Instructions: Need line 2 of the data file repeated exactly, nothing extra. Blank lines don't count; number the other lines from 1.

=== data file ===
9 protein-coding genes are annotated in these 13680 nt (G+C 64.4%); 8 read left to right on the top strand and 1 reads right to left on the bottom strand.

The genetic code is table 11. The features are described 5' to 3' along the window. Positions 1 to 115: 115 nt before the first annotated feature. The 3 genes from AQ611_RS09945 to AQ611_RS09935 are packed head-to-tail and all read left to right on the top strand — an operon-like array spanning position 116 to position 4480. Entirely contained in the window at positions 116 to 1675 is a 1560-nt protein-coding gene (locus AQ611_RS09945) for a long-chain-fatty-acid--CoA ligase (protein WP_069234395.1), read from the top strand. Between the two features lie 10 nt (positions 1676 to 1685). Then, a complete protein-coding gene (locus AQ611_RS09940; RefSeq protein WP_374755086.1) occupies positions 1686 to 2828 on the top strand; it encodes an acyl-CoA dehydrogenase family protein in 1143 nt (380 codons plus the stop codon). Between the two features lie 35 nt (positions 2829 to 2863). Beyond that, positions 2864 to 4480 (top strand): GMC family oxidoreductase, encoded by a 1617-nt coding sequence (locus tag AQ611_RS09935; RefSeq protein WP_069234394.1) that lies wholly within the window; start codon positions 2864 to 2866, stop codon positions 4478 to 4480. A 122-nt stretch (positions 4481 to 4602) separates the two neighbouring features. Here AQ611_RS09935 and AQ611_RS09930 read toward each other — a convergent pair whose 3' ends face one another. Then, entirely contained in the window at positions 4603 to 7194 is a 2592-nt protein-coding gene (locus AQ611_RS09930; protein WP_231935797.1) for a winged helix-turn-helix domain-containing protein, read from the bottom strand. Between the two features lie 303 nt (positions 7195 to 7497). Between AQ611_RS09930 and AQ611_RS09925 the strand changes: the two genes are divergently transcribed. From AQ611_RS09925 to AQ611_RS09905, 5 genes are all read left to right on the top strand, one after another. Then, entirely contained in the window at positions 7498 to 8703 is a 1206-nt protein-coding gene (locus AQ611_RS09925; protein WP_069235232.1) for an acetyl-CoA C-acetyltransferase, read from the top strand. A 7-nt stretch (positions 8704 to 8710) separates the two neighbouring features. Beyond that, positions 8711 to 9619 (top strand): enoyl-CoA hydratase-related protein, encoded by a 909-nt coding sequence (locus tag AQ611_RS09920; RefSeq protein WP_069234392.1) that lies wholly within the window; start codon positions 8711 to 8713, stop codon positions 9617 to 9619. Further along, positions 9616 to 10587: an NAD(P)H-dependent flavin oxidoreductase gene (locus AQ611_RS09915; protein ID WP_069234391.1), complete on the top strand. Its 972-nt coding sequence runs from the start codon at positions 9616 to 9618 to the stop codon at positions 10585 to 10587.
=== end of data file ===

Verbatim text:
The genetic code is table 11. The features are described 5' to 3' along the window. Positions 1 to 115: 115 nt before the first annotated feature. The 3 genes from AQ611_RS09945 to AQ611_RS09935 are packed head-to-tail and all read left to right on the top strand — an operon-like array spanning position 116 to position 4480. Entirely contained in the window at positions 116 to 1675 is a 1560-nt protein-coding gene (locus AQ611_RS09945) for a long-chain-fatty-acid--CoA ligase (protein WP_069234395.1), read from the top strand. Between the two features lie 10 nt (positions 1676 to 1685). Then, a complete protein-coding gene (locus AQ611_RS09940; RefSeq protein WP_374755086.1) occupies positions 1686 to 2828 on the top strand; it encodes an acyl-CoA dehydrogenase family protein in 1143 nt (380 codons plus the stop codon). Between the two features lie 35 nt (positions 2829 to 2863). Beyond that, positions 2864 to 4480 (top strand): GMC family oxidoreductase, encoded by a 1617-nt coding sequence (locus tag AQ611_RS09935; RefSeq protein WP_069234394.1) that lies wholly within the window; start codon positions 2864 to 2866, stop codon positions 4478 to 4480. A 122-nt stretch (positions 4481 to 4602) separates the two neighbouring features. Here AQ611_RS09935 and AQ611_RS09930 read toward each other — a convergent pair whose 3' ends face one another. Then, entirely contained in the window at positions 4603 to 7194 is a 2592-nt protein-coding gene (locus AQ611_RS09930; protein WP_231935797.1) for a winged helix-turn-helix domain-containing protein, read from the bottom strand. Between the two features lie 303 nt (positions 7195 to 7497). Between AQ611_RS09930 and AQ611_RS09925 the strand changes: the two genes are divergently transcribed. From AQ611_RS09925 to AQ611_RS09905, 5 genes are all read left to right on the top strand, one after another. Then, entirely contained in the window at positions 7498 to 8703 is a 1206-nt protein-coding gene (locus AQ611_RS09925; protein WP_069235232.1) for an acetyl-CoA C-acetyltransferase, read from the top strand. A 7-nt stretch (positions 8704 to 8710) separates the two neighbouring features. Beyond that, positions 8711 to 9619 (top strand): enoyl-CoA hydratase-related protein, encoded by a 909-nt coding sequence (locus tag AQ611_RS09920; RefSeq protein WP_069234392.1) that lies wholly within the window; start codon positions 8711 to 8713, stop codon positions 9617 to 9619. Further along, positions 9616 to 10587: an NAD(P)H-dependent flavin oxidoreductase gene (locus AQ611_RS09915; protein ID WP_069234391.1), complete on the top strand. Its 972-nt coding sequence runs from the start codon at positions 9616 to 9618 to the stop codon at positions 10585 to 10587.